I love sugar cookies but We rarely made those at home but my grandmother made them every Christmas 🙂 So did my neighbor when I moved up to this county. She made a huge bucket for her and her children’s families and just as many for me 🙂 🙂 🙂

    We used to bake ginger breads every Christmas though and those cutters had the shapes of hearts, trees, circles, ginger men and women and pigs. Pigs are probably the biggest Christmas symbol we have here. My best friends family had horse and goat shaped cutters and I always wanted to have those too 🙂

    Frosting on cakes however was rare and still is I think, those were the ones one bought at a bakery and the cookies were huge with some text on in red, green and white 🙂 no jimmies though (we call them strössel).

    I’m driving to stores every day after work now so I don’t have to drive anywhere after Sunes surgery. I can’t say I like it but it will be easier to stay at home all the vacation if needed.

    Have a great day!

    • Kat Says:

      I also love sugar cookies but haven’t made them in years. My sister still makes a huge batch.

      One year I made gingerbread cookies and out everyone’s name on them, but most times my mother didn’t make them. They aren’t as common as sugar cookies. I can’t get over that the pig is the biggest Christmas symbol. How did that come about?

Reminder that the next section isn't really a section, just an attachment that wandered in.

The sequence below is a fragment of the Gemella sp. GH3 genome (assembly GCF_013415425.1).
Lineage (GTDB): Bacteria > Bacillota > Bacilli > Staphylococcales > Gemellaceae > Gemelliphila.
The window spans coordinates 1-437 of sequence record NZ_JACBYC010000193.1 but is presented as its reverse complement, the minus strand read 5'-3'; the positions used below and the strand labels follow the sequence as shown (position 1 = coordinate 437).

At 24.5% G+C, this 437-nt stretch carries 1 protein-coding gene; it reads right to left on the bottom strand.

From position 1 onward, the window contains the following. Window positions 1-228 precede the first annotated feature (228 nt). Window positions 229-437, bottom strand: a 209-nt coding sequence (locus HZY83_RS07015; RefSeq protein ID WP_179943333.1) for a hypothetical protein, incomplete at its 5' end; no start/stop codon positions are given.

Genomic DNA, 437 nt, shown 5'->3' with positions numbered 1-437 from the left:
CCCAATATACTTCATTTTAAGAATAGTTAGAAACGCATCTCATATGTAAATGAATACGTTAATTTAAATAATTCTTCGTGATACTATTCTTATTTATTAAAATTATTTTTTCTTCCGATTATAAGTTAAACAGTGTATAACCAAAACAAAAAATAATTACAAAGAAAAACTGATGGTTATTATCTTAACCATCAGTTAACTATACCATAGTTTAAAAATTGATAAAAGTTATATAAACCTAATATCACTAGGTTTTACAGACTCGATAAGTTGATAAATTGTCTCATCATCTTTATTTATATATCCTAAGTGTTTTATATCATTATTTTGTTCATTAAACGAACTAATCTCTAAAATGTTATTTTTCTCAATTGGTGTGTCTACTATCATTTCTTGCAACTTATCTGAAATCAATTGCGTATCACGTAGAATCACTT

Cakes and cup cakes are definitely frosted here. A few don’t call for frosting but most do. Not a whole lot of different cookies get frosted but definitely sugar cookies.

      I just bought the dog two cookies for Christmas at the dog bakery. One is a Santa with a beard and a red hat and the other is a snowman. Both are decorated!

      When I’d have school vacations, I loved staying home and being lazy. I hope you’ll enjoy yours!

      • olof1 Says:

        The pig has probably always been the most important animal we’ve had here. Poor people couldn’t afford any bigger animals and the pigs eats almost anything, they could even let it out in the forest and it would have a great life.
        So most meat came from pigs and it was slaughtered in the late autumn and they made all kinds of delicious things from it and nothing was wasted. Everything was ready to eat around Christmas time too. So that’s why it became a symbol for Christmas.
        The pig has also followed us from when we had our pagan gods, like Thor and Odin. They had a pig at Valhalla that was slaughtered every evening and as long as they saved all bones he resurrected the next morning again, very practical 🙂

        Most of our Christmas and easter symbols usually have something to to with our pagan past 🙂

      • Kat Says:

        Thanks, Christer

        I was really curious about that pig! I like a good mix of the Pagan and the Christian-it is much more interesting that way.